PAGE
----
May 30, 2011
by Annelise Riles

The Nightmare of Transparency

In a recent Business Week article, Hernando de Soto is once again peddling his simplistic view of property rights as the path to pure market transparency. He argues, to considerable journalistic and popular acclaim, that the problem with derivatives markets is simply that property rights are not sufficiently well defined and standardized.  Bring in good old fashion property law and related tools such as title registration, he argues, and the markets will magically clean up.

As I discuss at some length in my book, the proposal is preposterous from the point of view of anyone who knows anything about property law. Property rights are never clear in the way that non lawyers imagine them to be.  As I show with regard to actual cases of property claims in the derivatives markets, as is the case with ordinary property rights, there is tremendous room for interpretation, confusion, conflict and gamesmanship within the language of property law.

De Soto should know better.  He claims to have come upon his insist through field research, and I would venture that even a few casual conversations with any legal expert in the derivatives markets would reveal how property sets the stage for conflict of a different kind rather than bringing pure clarity to things.  But since I have laid out the problems with De Soto’s claim that property achieves transparency in the book, let me ask a different question instead: is transparency tout court always a good thing?

One of the painful rituals of daily life in Tokyo at the moment is the daily review of government statistics on radiation levels.  In response to complaints that it was not sufficiently transparent about radiation risks, the government is now drowning us in numbers.  There are readings taken by each city, each prefecture, and by the national government for each city and prefecture.  There are numbers for each kind of radiation–cesium, iodine, and so on.  Of course the numbers produced by the national and local governments rarely match up.  And we are given no explanation of these numbers since that would be the biased view of government officials–it is just purely transparent information. Truck loads and truck loads of it.

So we the citizens are left to ask ourselves every day how we translate these numbers into an answer to questions like, is it safe for my four year old to play outside today? Is it safe for me to drink the milk or the water? What are the odds of my dying of cancer as a result of my exposure to the rain this summer? And so on.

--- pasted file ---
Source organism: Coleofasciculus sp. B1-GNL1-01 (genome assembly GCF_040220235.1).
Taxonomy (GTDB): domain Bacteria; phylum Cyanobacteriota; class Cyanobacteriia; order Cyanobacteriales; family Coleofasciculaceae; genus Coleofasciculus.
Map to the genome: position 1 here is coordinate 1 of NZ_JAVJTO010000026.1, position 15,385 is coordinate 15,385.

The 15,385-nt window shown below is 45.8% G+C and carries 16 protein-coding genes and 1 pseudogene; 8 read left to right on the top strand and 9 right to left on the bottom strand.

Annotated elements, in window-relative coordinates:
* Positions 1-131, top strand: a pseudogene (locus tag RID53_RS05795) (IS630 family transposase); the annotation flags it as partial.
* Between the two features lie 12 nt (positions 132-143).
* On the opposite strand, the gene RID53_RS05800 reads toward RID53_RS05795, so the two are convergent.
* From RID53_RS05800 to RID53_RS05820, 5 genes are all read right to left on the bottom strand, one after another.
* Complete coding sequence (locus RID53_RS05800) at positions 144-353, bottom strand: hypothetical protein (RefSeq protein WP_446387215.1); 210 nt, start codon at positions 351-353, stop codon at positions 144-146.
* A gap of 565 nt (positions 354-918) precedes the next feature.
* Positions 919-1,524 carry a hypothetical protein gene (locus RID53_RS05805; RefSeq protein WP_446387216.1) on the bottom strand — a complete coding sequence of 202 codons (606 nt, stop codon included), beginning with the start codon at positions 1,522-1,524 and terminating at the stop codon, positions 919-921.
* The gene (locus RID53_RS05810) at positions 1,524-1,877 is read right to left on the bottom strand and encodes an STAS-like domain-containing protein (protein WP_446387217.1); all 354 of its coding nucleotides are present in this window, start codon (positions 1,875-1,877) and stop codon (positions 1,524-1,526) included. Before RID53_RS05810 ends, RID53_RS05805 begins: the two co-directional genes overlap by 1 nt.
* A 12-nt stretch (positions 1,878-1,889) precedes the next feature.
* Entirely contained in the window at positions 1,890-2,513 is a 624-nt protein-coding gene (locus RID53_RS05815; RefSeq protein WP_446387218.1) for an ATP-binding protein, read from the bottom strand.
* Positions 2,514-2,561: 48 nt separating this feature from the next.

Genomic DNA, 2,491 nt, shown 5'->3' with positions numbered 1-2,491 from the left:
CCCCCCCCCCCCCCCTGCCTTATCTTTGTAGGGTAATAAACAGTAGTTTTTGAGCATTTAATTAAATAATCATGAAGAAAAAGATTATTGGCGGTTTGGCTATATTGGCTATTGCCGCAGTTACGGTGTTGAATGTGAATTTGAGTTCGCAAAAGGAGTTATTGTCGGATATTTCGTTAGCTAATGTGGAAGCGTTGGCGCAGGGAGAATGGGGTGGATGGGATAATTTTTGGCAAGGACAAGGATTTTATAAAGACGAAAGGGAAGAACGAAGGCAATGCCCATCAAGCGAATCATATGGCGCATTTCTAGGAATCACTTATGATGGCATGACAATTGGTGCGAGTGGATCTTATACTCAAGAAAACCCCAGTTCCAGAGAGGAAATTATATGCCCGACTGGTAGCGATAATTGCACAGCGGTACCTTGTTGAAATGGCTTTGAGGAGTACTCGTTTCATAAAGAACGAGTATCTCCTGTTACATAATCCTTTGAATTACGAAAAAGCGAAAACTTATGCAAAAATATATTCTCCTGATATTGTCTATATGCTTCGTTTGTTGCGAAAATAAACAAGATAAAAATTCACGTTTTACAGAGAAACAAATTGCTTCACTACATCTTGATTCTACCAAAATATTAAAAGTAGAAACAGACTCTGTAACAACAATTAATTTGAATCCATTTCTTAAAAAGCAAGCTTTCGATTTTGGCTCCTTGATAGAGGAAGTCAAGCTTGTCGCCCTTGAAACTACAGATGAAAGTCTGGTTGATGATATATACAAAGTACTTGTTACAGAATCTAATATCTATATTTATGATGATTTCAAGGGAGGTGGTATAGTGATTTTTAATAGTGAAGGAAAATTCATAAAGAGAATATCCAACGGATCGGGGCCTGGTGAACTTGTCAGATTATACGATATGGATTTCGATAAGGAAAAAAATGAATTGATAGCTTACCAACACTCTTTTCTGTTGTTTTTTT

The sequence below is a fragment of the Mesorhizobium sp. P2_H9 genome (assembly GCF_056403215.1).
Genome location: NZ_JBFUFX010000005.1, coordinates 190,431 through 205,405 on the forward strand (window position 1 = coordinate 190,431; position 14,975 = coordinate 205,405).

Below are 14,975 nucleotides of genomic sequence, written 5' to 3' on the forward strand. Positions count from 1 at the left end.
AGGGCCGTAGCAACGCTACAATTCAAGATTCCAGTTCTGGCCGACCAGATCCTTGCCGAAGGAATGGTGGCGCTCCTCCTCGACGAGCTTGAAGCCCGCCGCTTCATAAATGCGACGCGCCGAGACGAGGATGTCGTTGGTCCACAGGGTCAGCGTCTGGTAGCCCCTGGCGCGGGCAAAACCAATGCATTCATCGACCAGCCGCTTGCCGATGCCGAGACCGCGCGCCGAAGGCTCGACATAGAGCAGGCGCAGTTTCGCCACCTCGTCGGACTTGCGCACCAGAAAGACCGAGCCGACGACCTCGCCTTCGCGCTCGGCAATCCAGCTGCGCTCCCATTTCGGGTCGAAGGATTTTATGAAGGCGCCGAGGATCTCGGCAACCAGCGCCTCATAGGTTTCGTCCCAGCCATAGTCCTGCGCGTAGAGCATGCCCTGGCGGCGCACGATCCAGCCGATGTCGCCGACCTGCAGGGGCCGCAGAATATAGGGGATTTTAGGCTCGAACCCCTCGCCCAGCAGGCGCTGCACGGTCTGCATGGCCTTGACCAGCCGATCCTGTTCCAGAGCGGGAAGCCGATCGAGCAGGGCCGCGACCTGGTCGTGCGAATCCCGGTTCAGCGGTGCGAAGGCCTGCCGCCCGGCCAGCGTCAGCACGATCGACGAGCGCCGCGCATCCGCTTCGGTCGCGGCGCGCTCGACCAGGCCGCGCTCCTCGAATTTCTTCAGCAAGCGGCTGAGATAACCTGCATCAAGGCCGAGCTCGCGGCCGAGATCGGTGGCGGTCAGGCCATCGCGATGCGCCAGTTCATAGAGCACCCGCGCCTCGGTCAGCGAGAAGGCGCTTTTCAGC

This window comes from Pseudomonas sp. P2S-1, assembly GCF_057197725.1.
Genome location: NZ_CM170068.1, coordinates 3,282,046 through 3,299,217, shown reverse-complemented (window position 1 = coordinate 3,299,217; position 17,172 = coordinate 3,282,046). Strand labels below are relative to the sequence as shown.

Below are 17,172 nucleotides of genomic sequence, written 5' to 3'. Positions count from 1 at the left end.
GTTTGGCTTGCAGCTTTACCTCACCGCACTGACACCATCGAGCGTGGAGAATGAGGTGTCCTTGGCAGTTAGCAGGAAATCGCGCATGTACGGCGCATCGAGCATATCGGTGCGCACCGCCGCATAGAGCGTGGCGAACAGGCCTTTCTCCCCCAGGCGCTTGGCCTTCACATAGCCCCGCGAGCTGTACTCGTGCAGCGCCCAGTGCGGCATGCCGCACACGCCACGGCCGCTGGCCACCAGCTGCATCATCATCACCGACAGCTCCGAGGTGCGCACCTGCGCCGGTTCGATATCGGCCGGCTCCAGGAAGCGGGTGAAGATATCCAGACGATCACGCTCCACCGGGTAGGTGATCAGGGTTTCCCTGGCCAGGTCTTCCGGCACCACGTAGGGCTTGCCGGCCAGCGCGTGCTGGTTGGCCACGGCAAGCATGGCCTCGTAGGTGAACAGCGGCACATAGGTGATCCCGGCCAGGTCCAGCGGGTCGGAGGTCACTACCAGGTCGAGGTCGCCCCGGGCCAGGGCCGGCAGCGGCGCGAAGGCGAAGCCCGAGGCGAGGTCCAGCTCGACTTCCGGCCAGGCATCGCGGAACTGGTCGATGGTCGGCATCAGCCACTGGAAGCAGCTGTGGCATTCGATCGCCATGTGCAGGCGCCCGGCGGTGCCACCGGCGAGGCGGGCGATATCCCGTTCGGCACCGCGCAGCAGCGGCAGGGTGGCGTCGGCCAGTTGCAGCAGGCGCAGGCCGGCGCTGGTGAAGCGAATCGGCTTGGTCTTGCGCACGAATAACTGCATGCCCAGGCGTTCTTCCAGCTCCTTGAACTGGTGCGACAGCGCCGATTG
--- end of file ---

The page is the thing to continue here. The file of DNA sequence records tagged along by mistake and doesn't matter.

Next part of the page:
My husband and I both have PhDs in social scientific subjects and are used to working with data. And yet the deeper we try to dig into these numbers–to compare them for example against the safety standards set by international bodies–the more confused things become. First, it is as if just about every international organization, and every local data collecting body in Japan, has its own system of units.  Conversion between these units turns out to be basically impossible as they are apples and oranges, measuring different things. But some of the problem is simply the violence of probabilities. Learning for example that exposure increases cancer risk by a certain percentage tells you nothing about your own situation since it is based on averages, across global populations (is the average nuclear victim an eighty year old Swede or a twenty year old Bangladeshi?).  And in the case of nuclear accidents we have so little data anyway that those probabilities are probably best described as guesses.

But even though we know that these numbers tell us next to nothing, we can’t stop ourselves. The information is there, it is transparent, so we feel almost compelled to enter into it. Its analysis becomes the daily ritual of our worry.  Did iodine levels go up or down compared to yesterday? And what does that mean, anyway relative to how much iodine our child absorbed, or how much he can absorb?  Every day this analysis of the numbers ends with the same sick feeling in the stomach of total confusion, total lack of clarity about an issue of paramount importance to our family. I experience this daily ritual as its own kind of political violence.  It is as if this absurd cacophony of purely ordered data is taunting me, leaving me all the more exhausted and demoralized.